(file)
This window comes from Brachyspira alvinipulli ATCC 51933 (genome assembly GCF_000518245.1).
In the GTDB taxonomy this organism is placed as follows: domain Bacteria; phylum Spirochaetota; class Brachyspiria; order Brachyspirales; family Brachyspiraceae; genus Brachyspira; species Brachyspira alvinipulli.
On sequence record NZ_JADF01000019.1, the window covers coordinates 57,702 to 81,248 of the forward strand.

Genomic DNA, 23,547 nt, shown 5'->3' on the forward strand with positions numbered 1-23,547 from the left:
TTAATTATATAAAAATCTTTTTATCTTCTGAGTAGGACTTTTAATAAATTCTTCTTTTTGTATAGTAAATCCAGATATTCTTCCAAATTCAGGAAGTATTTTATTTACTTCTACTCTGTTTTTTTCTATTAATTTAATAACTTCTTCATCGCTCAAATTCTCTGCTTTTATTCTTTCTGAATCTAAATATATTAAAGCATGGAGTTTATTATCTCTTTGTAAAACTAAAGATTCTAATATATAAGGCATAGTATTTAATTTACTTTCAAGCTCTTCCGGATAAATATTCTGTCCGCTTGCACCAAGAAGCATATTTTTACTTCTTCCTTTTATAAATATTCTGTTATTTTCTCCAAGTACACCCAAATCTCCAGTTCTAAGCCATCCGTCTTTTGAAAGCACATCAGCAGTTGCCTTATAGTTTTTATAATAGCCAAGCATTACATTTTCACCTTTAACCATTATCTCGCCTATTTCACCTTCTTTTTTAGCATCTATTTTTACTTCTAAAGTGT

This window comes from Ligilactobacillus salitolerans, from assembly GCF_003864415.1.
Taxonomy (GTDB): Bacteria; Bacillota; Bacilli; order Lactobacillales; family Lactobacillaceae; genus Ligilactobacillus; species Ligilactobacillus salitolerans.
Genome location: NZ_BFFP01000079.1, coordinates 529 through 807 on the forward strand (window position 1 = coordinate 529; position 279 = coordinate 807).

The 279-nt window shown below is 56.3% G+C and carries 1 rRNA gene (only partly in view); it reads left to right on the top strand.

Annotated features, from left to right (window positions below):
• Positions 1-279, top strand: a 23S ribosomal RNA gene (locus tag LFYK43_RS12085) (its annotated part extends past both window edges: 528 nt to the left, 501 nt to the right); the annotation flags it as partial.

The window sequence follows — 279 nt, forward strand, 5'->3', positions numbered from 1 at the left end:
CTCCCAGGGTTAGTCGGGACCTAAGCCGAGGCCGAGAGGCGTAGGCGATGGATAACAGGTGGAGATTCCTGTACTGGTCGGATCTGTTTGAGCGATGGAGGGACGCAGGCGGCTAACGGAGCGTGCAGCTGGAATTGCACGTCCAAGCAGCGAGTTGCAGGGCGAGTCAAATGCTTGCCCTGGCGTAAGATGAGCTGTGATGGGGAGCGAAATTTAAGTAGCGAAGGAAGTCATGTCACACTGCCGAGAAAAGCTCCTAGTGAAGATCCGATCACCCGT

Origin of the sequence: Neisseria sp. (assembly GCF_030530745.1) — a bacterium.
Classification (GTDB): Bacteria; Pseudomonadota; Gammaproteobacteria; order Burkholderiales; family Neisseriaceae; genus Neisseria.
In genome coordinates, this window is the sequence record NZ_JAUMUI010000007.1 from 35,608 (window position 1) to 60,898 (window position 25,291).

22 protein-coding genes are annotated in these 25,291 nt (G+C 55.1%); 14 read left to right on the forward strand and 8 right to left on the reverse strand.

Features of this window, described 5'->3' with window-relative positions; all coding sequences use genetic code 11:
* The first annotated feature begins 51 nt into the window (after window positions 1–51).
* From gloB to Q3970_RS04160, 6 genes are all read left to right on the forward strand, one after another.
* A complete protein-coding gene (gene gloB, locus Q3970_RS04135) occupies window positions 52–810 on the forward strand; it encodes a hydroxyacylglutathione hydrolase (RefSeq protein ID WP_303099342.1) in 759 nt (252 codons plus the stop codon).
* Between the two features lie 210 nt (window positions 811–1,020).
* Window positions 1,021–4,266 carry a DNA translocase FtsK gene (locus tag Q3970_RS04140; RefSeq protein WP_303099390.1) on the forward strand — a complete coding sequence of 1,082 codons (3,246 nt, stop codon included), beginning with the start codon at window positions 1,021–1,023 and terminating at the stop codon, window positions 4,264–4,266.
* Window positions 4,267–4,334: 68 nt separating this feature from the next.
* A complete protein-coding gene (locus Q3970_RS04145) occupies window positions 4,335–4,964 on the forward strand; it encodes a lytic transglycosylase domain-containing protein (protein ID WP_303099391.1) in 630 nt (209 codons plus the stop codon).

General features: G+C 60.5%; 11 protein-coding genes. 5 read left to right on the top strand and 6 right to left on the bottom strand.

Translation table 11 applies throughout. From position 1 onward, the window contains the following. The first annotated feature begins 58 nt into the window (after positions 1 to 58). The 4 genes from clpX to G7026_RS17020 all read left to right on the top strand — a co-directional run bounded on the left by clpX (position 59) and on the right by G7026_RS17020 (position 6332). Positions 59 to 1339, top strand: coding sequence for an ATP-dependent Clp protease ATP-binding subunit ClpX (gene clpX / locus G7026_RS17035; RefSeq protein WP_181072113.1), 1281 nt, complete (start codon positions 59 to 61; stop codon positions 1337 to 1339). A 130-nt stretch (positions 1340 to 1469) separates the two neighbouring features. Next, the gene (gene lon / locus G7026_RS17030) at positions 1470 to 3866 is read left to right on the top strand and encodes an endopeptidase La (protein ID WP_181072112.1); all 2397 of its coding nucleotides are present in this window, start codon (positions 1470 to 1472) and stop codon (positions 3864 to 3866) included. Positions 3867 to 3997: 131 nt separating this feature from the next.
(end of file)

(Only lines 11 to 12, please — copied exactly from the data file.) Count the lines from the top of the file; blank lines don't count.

• Positions 1-279, top strand: a 23S ribosomal RNA gene (locus tag LFYK43_RS12085) (its annotated part extends past both window edges: 528 nt to the left, 501 nt to the right); the annotation flags it as partial.

The window sequence follows — 279 nt, forward strand, 5'->3', positions numbered from 1 at the left end: